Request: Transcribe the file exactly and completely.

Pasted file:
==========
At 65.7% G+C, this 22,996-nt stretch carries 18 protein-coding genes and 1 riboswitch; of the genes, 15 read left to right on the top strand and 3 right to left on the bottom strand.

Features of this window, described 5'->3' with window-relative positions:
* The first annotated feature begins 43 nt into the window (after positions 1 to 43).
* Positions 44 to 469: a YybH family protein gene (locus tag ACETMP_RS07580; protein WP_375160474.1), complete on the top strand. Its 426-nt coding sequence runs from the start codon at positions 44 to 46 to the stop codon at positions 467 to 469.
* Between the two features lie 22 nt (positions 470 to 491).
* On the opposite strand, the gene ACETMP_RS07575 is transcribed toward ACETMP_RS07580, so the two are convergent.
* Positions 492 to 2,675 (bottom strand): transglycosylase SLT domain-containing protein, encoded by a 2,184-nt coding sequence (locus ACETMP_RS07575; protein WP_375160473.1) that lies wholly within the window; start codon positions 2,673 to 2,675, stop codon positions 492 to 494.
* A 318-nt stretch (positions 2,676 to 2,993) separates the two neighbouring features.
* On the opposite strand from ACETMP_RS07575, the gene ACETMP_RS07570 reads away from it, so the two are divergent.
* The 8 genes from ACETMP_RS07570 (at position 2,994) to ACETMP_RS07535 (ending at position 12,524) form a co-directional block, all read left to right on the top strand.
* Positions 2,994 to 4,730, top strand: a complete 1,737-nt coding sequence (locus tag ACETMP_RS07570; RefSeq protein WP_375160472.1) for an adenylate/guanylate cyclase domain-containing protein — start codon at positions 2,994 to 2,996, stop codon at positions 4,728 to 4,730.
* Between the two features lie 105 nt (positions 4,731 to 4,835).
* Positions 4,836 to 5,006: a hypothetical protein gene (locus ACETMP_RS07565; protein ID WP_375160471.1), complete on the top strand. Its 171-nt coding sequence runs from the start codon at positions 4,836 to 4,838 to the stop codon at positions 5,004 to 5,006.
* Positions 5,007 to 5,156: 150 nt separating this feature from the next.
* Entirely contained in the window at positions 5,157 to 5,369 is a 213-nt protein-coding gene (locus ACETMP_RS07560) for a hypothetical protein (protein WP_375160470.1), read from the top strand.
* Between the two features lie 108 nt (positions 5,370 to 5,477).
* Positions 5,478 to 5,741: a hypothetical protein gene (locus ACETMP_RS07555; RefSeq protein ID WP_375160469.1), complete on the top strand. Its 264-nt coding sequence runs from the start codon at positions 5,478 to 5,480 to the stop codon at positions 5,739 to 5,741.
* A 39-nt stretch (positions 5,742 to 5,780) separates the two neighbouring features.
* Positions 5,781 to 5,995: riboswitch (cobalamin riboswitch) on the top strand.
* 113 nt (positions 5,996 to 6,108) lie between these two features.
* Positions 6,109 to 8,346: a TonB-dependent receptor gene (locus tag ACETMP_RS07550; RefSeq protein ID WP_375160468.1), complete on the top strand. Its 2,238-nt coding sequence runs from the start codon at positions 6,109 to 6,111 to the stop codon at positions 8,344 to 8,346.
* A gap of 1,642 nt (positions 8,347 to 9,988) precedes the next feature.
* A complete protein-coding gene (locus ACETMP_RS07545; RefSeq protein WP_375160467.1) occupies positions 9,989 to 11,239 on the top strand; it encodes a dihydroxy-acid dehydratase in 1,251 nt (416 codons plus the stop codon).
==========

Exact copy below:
At 65.7% G+C, this 22,996-nt stretch carries 18 protein-coding genes and 1 riboswitch; of the genes, 15 read left to right on the top strand and 3 right to left on the bottom strand.

Features of this window, described 5'->3' with window-relative positions:
* The first annotated feature begins 43 nt into the window (after positions 1 to 43).
* Positions 44 to 469: a YybH family protein gene (locus tag ACETMP_RS07580; protein WP_375160474.1), complete on the top strand. Its 426-nt coding sequence runs from the start codon at positions 44 to 46 to the stop codon at positions 467 to 469.
* Between the two features lie 22 nt (positions 470 to 491).
* On the opposite strand, the gene ACETMP_RS07575 is transcribed toward ACETMP_RS07580, so the two are convergent.
* Positions 492 to 2,675 (bottom strand): transglycosylase SLT domain-containing protein, encoded by a 2,184-nt coding sequence (locus ACETMP_RS07575; protein WP_375160473.1) that lies wholly within the window; start codon positions 2,673 to 2,675, stop codon positions 492 to 494.
* A 318-nt stretch (positions 2,676 to 2,993) separates the two neighbouring features.
* On the opposite strand from ACETMP_RS07575, the gene ACETMP_RS07570 reads away from it, so the two are divergent.
* The 8 genes from ACETMP_RS07570 (at position 2,994) to ACETMP_RS07535 (ending at position 12,524) form a co-directional block, all read left to right on the top strand.
* Positions 2,994 to 4,730, top strand: a complete 1,737-nt coding sequence (locus tag ACETMP_RS07570; RefSeq protein WP_375160472.1) for an adenylate/guanylate cyclase domain-containing protein — start codon at positions 2,994 to 2,996, stop codon at positions 4,728 to 4,730.
* Between the two features lie 105 nt (positions 4,731 to 4,835).
* Positions 4,836 to 5,006: a hypothetical protein gene (locus ACETMP_RS07565; protein ID WP_375160471.1), complete on the top strand. Its 171-nt coding sequence runs from the start codon at positions 4,836 to 4,838 to the stop codon at positions 5,004 to 5,006.
* Positions 5,007 to 5,156: 150 nt separating this feature from the next.
* Entirely contained in the window at positions 5,157 to 5,369 is a 213-nt protein-coding gene (locus ACETMP_RS07560) for a hypothetical protein (protein WP_375160470.1), read from the top strand.
* Between the two features lie 108 nt (positions 5,370 to 5,477).
* Positions 5,478 to 5,741: a hypothetical protein gene (locus ACETMP_RS07555; RefSeq protein ID WP_375160469.1), complete on the top strand. Its 264-nt coding sequence runs from the start codon at positions 5,478 to 5,480 to the stop codon at positions 5,739 to 5,741.
* A 39-nt stretch (positions 5,742 to 5,780) separates the two neighbouring features.
* Positions 5,781 to 5,995: riboswitch (cobalamin riboswitch) on the top strand.
* 113 nt (positions 5,996 to 6,108) lie between these two features.
* Positions 6,109 to 8,346: a TonB-dependent receptor gene (locus tag ACETMP_RS07550; RefSeq protein ID WP_375160468.1), complete on the top strand. Its 2,238-nt coding sequence runs from the start codon at positions 6,109 to 6,111 to the stop codon at positions 8,344 to 8,346.
* A gap of 1,642 nt (positions 8,347 to 9,988) precedes the next feature.
* A complete protein-coding gene (locus ACETMP_RS07545; RefSeq protein WP_375160467.1) occupies positions 9,989 to 11,239 on the top strand; it encodes a dihydroxy-acid dehydratase in 1,251 nt (416 codons plus the stop codon).